“In a time of destruction, create something” author Maxine Hong Kingston once said. She could have been giving advice for the aftermath of Sandy. Two and a half years have passed since Superstorm Sandy wreaked havoc on our coasts in October 2012, but the topic is not old news. Why does Sandy’s memory linger and why are people still talking about it? For one thing, there are still many homes and businesses harmed or destroyed that have not yet been repaired or rebuilt. Critical infrastructure, such as hospitals, fire stations and power plants, are still vulnerable. There are hundreds of displaced families who were relocated but would like to return, and those who simply gave up and left. Many communities are in the process of recovery, and also hope to incorporate resiliency into planning for future storms.
That’s why Connecticut’s proposal to the National Disaster Resilience Competition (NDRC) is so critically important. The State Agencies for Resilience (SAFR)’s 19 partners are committed to a long-term vision that incorporates resilience to the impacts of severe weather, sea level rise and climate change into their core mission and programs. SAFR is dedicated to going beyond simply replacing what was lost in the storm’s destruction and instead working to rebuilding in a way that is safer, stronger, and smarter. The state has an opportunity to build creatively to enhance shorefront communities. We as a society can anticipate nature’s destructive forces and meet it with creatively and intelligently designed places.
While Sandy was not even a hurricane when it hit Connecticut, it still caused about $70 billion in damages. In fact, Sandy was the most expensive hurricane since Katrina. Its sheer size was a factor—a whopping 820 miles wide. The kinetic energy storm surge and wave destruction reached 5.8 out of a possible 6 on NOAA’s scale.
Connecticut was, by all accounts, luckier than their New Jersey and New York neighbors. Only three deaths out of 285 happened here. However, in Connecticut there were flooded roads, downed power lines, and a number of homes actually toppling into the water in a sea of destruction. Other homes and businesses were intact but damaged or even completely ruined by flooding from the storm surge. Many of the property casualties were homes and businesses already damaged from Tropical Storm Irene just a year earlier. According to FEMA, 7,270 property owners applied for assistance. Governor Malloy told The Associated Press that bridges, airports, beaches, boardwalks, and state parks suffered “very substantial damage” from the Oct. 29-31 storm, and he wouldn’t be surprised if the cost to repair public infrastructure runs into the hundreds of millions of dollars. The $360 million Initial estimate was perhaps the tip of the iceberg.
In talking to Connecticut residents about Sandy, I discovered that even now many don’t know about the extent or location of the worst damage. When you don’t have electrical power for an extended period, it’s hard to get the full story. While the fishing docks in Stonington were hard hit, and there was plenty of damage to dunes, boardwalks and beaches and homes all along the coast, these don’t compare in enormity to the devastating damage suffered in two counties, New Haven and Fairfield.
Connecticut is often thought of as a home for the affluent, with posh summer beach homes; however these same coastal cities are also home to quite vulnerable year-round populations. Highly impacted cities such as West Haven, Norwalk, and Stamford have large population segments with high poverty rates that depend upon multi-family housing and rail transportation in the likely impact zone of future storms. Some homes and businesses that survived the storm structurally intact were condemned in the aftermath because of mold issues that developed from flooding. Not only housing needs help; infrastructure does too. Damaged water supply systems and water treatment facilities require not only repair but improvement to ensure they are prepared for the next storm. Connecticut water treatment plants spilled 25 million gallons of untreated sewage into Long Island Sound when the stormwater surge from Sandy breached facilities. Power plants require protection and power transmission lines need to be built stronger to withstand the impacts of storms. There are known improvements that could be made to the full range of Connecticut’s infrastructure: transportation, communication, power supply, water supply, and water treatment systems, but it all costs money. A LOT of money.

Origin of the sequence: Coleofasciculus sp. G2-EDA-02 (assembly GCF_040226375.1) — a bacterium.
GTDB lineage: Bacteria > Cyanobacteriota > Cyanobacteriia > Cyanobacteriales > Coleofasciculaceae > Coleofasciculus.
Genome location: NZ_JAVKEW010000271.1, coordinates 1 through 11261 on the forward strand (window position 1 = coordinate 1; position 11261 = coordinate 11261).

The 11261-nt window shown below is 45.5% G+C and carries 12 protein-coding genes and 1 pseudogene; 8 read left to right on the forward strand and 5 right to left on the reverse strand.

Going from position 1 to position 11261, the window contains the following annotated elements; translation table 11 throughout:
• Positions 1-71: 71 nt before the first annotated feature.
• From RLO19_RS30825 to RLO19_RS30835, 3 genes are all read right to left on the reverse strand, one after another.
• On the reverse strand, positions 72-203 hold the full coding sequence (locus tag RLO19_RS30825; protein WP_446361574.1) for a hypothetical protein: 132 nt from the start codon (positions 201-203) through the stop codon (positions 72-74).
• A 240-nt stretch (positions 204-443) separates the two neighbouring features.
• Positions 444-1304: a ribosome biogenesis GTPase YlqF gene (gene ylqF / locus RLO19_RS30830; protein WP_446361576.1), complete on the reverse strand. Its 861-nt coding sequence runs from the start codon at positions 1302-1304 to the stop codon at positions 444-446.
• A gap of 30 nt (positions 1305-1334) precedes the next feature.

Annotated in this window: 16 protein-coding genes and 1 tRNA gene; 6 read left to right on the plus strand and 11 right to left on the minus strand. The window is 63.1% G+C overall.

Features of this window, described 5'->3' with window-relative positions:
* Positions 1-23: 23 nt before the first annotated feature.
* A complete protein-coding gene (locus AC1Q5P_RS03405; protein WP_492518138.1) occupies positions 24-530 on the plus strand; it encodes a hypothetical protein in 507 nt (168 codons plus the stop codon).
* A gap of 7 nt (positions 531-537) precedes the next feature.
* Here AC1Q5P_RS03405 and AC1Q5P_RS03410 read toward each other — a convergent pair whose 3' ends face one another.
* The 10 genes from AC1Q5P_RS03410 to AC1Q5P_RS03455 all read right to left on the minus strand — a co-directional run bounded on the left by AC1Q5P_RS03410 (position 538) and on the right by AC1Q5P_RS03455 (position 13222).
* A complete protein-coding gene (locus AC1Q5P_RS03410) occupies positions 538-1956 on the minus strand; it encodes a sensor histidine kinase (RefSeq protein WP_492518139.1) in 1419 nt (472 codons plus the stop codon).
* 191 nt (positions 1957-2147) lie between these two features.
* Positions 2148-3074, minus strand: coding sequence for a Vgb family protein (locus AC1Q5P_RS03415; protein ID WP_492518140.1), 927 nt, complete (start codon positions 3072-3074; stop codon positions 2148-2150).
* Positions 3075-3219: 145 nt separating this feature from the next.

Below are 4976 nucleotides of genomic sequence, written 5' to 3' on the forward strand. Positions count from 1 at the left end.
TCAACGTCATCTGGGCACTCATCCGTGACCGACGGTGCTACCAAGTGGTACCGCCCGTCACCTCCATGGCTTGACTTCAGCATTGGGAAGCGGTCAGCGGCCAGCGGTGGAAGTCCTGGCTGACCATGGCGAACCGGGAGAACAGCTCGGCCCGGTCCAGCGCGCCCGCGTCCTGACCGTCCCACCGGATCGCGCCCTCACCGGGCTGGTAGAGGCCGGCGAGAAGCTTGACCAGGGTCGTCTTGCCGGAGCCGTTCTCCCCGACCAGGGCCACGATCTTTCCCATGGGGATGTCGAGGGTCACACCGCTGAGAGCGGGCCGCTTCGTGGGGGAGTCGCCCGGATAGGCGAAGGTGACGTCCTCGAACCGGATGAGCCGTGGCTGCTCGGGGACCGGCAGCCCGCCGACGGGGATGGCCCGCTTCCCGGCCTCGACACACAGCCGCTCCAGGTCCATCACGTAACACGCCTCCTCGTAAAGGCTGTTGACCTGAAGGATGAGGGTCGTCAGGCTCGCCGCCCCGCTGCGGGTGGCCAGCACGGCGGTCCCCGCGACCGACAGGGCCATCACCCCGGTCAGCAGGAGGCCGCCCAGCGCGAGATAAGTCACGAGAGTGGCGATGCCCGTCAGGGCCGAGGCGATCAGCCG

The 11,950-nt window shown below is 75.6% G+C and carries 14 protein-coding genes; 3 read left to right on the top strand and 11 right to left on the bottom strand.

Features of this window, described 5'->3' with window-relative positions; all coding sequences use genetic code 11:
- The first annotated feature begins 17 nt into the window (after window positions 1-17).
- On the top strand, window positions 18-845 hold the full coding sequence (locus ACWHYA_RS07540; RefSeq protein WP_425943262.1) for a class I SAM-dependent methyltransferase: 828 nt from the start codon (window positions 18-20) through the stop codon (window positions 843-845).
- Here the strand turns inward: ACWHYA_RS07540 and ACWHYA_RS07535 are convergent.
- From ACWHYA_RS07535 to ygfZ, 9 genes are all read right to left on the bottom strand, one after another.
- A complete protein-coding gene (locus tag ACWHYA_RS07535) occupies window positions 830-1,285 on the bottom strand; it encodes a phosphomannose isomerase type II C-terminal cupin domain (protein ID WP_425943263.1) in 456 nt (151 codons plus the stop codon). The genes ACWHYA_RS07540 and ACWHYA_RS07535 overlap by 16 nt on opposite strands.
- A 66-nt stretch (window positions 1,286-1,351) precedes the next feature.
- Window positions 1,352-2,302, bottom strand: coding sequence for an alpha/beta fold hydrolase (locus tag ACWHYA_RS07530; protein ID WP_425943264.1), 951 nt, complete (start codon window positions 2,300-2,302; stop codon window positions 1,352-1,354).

In this Connecticut Post article a homeowner describes how everything in her historic home now must be brought up to modern code, a requirement of federal grants and loans. The impacted cities and towns are also finding their grand lists (value of all taxable properties) way down, thanks to Sandy. Many homeowners and businesses still have to pay mortgages and taxes on damaged property in addition to the cost of relocating.
In all, Sandy damaged 2,853 single family homes in Fairfield County and 1,165 in New Haven County. Still unmet recovery needs—damage not covered by insurance, federal relief or low cost federal loans–total more than $158 million from housing ($135,789,167) and infrastructure ($22,510,508). This unmet need includes eight public housing properties in the 100-year floodplain. When you see these mind-blowing numbers, it’s important to realize that the figures are for loss estimates only, and don’t include the cost to rebuild better and stronger, in order to be resilient for the next extreme weather event. Let’s create something better together.
Peg Van Patten
CT NDRC Team, Connecticut Institute for Resilience and Climate Adaptation
Connecticut Sea Grant